(Sharing some of my research for my new novel A Rebel Comes of Age.)
In the US, children under 18 represent one-third of the US homeless population. 2.8 million American children have at least one episode of homelessness every year, while 1.35 million are permanently homeless.
Sadly it’s not a new problem. Seattle first became concerned about their homeless teens in the 1990s. In 1999, shortly before moving to New Zealand, I worked in a community clinic with a special outreach program for homeless teenagers.
Prior to the 2008 economic meltdown, approximately ten percent of homeless teens had access to state and city-run shelters. Over the last five years, chronic state and city budget deficits have forced most of them to close.
US Teen Homelessness Rivals the Third World
In third world countries, homeless children are called “street kids.” The US government prefers to call them “unaccompanied minors.” Giving it a fancy name on it doesn’t hide the fact that rate of homeless American children per capita is worse than some third world countries.
Among countries who keep a count of homeless children under 18, India has the highest rate of street children per capita, with 1 homeless child per 61 residents. Egypt is next with 1 per 110, then Pakistan (1 per 120), Kenya (1 per 133), Russia (1 per 141), and Congo (1 per 148).
The per capita rate of child homelessness in the US is 1 per 245 residents. This is worse than the Philippines (1 per 360), Honduras (1 per 370), Jamaica (1 per 419), Uruguay (1 per 1,000), and Morocco (1 per 1066). Germany, in contrast, has 1 homeless child per 4,100 residents.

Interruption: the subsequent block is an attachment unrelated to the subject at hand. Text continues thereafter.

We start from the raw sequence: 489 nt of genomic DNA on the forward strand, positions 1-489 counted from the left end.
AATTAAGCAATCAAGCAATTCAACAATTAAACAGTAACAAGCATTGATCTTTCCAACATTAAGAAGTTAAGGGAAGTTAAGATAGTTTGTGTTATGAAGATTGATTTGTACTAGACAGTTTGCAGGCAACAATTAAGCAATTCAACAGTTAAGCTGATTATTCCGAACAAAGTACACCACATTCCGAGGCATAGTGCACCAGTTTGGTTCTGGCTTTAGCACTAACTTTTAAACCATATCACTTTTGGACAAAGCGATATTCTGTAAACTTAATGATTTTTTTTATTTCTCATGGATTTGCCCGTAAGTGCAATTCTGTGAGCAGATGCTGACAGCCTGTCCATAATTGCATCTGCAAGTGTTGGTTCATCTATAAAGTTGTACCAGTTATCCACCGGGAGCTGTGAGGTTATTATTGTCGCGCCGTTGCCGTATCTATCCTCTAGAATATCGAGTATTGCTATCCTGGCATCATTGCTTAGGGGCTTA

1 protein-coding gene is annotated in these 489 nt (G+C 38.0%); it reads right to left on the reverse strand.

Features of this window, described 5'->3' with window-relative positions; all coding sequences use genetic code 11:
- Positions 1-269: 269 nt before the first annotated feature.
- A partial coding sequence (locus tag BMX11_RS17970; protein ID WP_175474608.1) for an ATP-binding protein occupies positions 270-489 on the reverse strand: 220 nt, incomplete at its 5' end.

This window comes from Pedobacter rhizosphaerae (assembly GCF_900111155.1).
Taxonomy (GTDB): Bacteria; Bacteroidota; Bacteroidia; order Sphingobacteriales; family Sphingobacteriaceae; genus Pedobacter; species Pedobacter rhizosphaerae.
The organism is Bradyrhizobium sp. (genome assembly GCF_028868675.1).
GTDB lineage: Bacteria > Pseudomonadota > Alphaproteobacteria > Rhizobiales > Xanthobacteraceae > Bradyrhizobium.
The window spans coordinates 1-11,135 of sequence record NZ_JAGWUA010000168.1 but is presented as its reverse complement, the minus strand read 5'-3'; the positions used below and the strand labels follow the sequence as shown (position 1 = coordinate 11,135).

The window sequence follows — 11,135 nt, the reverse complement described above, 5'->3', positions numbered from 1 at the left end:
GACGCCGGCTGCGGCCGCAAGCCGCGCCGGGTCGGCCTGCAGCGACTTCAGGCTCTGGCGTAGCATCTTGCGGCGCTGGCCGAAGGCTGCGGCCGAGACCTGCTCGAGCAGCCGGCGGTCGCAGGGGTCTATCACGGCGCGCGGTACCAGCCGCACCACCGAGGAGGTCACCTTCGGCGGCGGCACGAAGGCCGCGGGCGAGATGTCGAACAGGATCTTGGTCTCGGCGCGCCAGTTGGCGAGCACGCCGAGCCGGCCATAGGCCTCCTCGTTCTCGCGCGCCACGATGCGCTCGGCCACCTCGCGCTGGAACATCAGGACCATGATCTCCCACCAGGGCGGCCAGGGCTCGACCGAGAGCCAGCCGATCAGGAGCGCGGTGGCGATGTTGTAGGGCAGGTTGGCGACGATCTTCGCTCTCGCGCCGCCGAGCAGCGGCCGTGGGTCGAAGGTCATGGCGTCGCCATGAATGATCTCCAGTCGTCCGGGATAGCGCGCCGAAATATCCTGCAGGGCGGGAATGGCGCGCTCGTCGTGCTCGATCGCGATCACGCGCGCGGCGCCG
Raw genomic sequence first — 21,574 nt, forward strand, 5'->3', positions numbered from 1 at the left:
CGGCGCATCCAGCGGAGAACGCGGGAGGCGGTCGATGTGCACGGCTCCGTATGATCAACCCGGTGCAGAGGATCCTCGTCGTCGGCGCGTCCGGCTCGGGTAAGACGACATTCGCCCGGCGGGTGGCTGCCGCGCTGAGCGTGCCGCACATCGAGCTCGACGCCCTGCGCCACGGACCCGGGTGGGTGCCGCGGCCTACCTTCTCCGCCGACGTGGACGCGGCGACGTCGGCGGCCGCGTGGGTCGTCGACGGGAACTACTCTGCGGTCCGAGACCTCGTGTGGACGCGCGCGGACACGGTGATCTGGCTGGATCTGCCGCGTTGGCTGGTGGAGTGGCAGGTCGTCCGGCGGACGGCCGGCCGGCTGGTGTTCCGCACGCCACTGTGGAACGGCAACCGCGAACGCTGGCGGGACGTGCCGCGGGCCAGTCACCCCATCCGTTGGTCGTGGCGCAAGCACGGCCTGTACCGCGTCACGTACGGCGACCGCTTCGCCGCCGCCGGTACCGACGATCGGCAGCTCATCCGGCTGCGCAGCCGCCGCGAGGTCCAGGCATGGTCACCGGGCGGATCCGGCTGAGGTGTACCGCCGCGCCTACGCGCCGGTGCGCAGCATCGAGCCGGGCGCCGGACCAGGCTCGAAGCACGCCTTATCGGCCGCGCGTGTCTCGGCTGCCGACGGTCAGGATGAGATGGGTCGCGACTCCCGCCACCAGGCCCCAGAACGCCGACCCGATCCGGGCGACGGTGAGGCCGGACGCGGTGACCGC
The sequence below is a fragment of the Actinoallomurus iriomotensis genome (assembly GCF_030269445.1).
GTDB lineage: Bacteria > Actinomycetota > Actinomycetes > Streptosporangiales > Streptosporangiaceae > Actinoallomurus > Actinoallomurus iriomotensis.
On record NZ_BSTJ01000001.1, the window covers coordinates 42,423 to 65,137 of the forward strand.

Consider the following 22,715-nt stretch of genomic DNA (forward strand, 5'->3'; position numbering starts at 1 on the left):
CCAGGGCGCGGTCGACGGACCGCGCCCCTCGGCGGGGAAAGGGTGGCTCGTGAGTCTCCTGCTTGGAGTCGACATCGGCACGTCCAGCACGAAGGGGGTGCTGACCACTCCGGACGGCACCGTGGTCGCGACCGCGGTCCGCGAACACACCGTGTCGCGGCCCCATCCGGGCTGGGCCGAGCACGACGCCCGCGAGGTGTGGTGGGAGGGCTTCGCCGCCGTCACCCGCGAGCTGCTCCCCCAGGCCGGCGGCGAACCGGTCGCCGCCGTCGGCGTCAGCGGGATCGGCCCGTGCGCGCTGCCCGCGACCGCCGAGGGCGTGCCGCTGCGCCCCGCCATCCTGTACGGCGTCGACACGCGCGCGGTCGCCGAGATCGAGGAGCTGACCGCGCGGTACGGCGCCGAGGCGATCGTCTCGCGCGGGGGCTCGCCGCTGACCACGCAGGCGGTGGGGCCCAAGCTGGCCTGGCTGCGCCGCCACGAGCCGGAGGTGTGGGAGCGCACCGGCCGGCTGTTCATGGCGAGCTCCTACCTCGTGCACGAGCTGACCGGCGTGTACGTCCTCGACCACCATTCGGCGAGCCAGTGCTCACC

Why American Teens Become Homeless
Approximately fifty percent of homeless teenagers wind up on the streets due to conflict with their parents. Another twenty percent are there due to a breakdown of their foster care placement. Others are homeless because their parents are homeless.
Of teenagers made homeless by family conflict, forty percent are lesbian, gay, bisexual or transsexual teens whose parents refuse to accept their sexuality (25% of LGBT teens are rejected by their parents). Another large proportion are victims of physical, sexual and/or emotional abuse. Forty percent of homeless teenagers report being beaten. Twenty-five percent report a history of sexual abuse. Forty percent have parents who are mentally ill or who have substance abuse problems. Ten percent have run away because they’re pregnant. Some leave home because of alcohol and drug problems of their own.
Many homeless teens work at minimum wage jobs that don’t pay enough for an apartment. However faced with a (true) unemployment rate over 20%, most face long term unemployment.
Good links regarding teen homelessness:
In A Rebel Comes of Age, seventeen-year-old Angela Jones and four other homeless teenagers occupy a vacant commercial building owned by Bank of America. The adventure turns deadly serious when the bank obtains a court order evicting them. Ange faces the most serious crisis of her life when the other residents decide to use firearms against the police SWAT team.
$3.99 ebook available (in all formats) from Smashwords: